Follow us on social


It’s time to end the forever war on the Korean Peninsula

On the 70th anniversary of the armistice, a new call for a peace treaty between Washington and Pyongyang

Analysis | Asia-Pacific

This article is part of our weeklong series commemorating the 70th Anniversary of the Korean War armistice, July 27, 1953.

When talking about “war” in the year 2023, most people will immediately think of Ukraine and then possibly mention Syria, Yemen, Myanmar, or Afghanistan. Very few people would think of Korea first when the word “war” is mentioned, let alone when talking about a “forever war,” a term many, including current U.S. President Joe Biden, use to describe the war in Afghanistan. 

The war on the Korean Peninsula, however, has been ongoing for over 70 years. Just because there is no active fighting taking place does not mean there is peace. Fighting ceased in 1953, three years after the start of the war, as a result of an Armistice Agreement, not a peace treaty. While signing such a treaty has not been a priority over the last seven decades, the increasingly volatile and risky military situation on the Korean Peninsula can no longer be ignored.  

The Korean War broke out on June 25, 1950 when the North invaded the South in hopes of quickly reunifying the country under Kim Il-sung’s leadership. The North’s plan was foiled, however, when President Truman announced the intervention of the U.S. in the war two days later. The United Nations Command (UNC) was subsequently established on July 7, 1950, which resulted in 22 countries contributing various forms of support to South Korea throughout the war.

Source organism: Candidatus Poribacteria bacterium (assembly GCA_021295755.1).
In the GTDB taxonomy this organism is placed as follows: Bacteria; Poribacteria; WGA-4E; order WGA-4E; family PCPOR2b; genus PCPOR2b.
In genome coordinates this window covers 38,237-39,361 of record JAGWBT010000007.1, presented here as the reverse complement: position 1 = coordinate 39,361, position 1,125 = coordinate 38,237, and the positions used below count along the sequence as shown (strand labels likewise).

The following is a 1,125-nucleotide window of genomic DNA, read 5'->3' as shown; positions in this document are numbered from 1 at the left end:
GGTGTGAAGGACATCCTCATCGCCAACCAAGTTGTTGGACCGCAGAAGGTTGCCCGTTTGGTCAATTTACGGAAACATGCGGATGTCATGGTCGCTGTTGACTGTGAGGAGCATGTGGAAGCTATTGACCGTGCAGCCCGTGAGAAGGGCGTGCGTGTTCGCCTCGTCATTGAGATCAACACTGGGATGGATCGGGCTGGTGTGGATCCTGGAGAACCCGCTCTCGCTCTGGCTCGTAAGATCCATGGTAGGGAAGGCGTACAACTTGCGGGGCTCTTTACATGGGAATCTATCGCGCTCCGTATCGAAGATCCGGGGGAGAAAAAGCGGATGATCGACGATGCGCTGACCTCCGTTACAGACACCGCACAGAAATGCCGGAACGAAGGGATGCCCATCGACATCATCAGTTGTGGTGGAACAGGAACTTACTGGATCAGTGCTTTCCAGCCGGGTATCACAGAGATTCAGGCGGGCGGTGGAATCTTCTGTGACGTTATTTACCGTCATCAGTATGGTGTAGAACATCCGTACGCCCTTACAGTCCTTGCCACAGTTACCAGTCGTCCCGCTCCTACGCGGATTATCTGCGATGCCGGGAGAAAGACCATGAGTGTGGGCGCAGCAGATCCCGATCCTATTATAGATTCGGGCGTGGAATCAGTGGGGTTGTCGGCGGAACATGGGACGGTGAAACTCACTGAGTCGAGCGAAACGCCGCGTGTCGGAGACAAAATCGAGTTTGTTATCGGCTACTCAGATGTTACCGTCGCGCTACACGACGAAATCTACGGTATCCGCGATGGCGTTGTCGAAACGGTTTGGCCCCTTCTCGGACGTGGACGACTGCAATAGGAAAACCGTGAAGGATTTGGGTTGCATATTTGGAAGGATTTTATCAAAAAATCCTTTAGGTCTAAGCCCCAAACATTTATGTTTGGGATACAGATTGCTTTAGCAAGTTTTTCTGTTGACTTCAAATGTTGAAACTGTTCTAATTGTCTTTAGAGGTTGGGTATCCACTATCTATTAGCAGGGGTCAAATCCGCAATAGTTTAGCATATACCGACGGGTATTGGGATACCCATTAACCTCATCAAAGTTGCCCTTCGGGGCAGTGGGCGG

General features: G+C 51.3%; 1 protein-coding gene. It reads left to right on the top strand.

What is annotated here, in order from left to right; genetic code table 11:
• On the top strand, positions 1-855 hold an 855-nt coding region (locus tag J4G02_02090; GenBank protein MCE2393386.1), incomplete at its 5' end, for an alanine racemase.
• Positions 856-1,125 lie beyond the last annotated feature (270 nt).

With the help of the U.S.-led UNC, the South quickly gained the upper hand and was able to drive North Korean forces back north of the 38th parallel by mid-September. The tide of the war changed again, however, when China sent troops to support North Korea in late November. After a series of back-and-forth wins and losses, fighting stalled around the 38th parallel in May 1951. Peace talks then commenced in July which ultimately resulted in the Armistice Agreement signed on July 27, 1953. 

Although the fighting between North and South ended on paper, various provocations and military incidents continued throughout the Cold War period. Some examples include the 1968 Blue House raid when North Korean agents tried to assassinate South Korean President Park Chung-hee; the 1976 Axe Murder Incident when North Korean soldiers killed two US Army officers; the 1983 Rangoon Bombing when North Korean agents attempted to assassinate South Korean President Chun Doo-hwan; and the 1987 bombing of Korean Air Flight 858 by two North Korean agents. 

As inter-Korean diplomacy gained momentum in the 1990s, provocations by North Korea started to diminish. This was followed by significant progress towards peace in 2000 when the leaders of the two Koreas met for their first summit. 

But despite such progress, North Korean provocations continued and evolved into more threatening actions culminating in its first-ever nuclear test in October 2006. That year marked a pivotal moment in the history of the Korean War.  The nation that was once considered significantly inferior to South Korea in almost every aspect had acquired the ultimate means of defense and attack: nuclear weapons.    

That the two sides have avoided the resumption of all-out conflict since the Armistice does not mean this grim possibility is non-existent. In fact, the frequency of military provocations has sharply increased over the past year, with the North firing over 90 missiles in 2022 alone. For its part, South Korea’s increasing military cooperation with the United States and Japan, combined with powerful voices in Seoul calling for its own nuclear weapons program, has not helped defuse the situation. 

For decades, deterrence efforts have failed to persuade the North to abandon its nuclear and missile programs. The time to achieve denuclearization through deterrence and unilateral demands has passed. The focus must now be placed squarely on arms control and accepting the reality that North Korea has indeed become a nuclear state. Without taking this first basic step, resuming diplomacy—let alone getting to a peace treaty—will be highly difficult.